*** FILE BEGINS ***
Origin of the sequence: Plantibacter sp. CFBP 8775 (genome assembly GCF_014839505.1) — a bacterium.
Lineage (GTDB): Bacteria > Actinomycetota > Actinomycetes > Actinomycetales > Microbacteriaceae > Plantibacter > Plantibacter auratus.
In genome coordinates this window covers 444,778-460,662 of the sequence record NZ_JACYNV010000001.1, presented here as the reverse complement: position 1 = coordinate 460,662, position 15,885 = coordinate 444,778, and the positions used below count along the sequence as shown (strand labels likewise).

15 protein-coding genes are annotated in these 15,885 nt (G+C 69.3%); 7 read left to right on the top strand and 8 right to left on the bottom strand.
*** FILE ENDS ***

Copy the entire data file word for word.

Origin of the sequence: Plantibacter sp. CFBP 8775 (genome assembly GCF_014839505.1) — a bacterium.
Lineage (GTDB): Bacteria > Actinomycetota > Actinomycetes > Actinomycetales > Microbacteriaceae > Plantibacter > Plantibacter auratus.
In genome coordinates this window covers 444,778-460,662 of the sequence record NZ_JACYNV010000001.1, presented here as the reverse complement: position 1 = coordinate 460,662, position 15,885 = coordinate 444,778, and the positions used below count along the sequence as shown (strand labels likewise).

15 protein-coding genes are annotated in these 15,885 nt (G+C 69.3%); 7 read left to right on the top strand and 8 right to left on the bottom strand.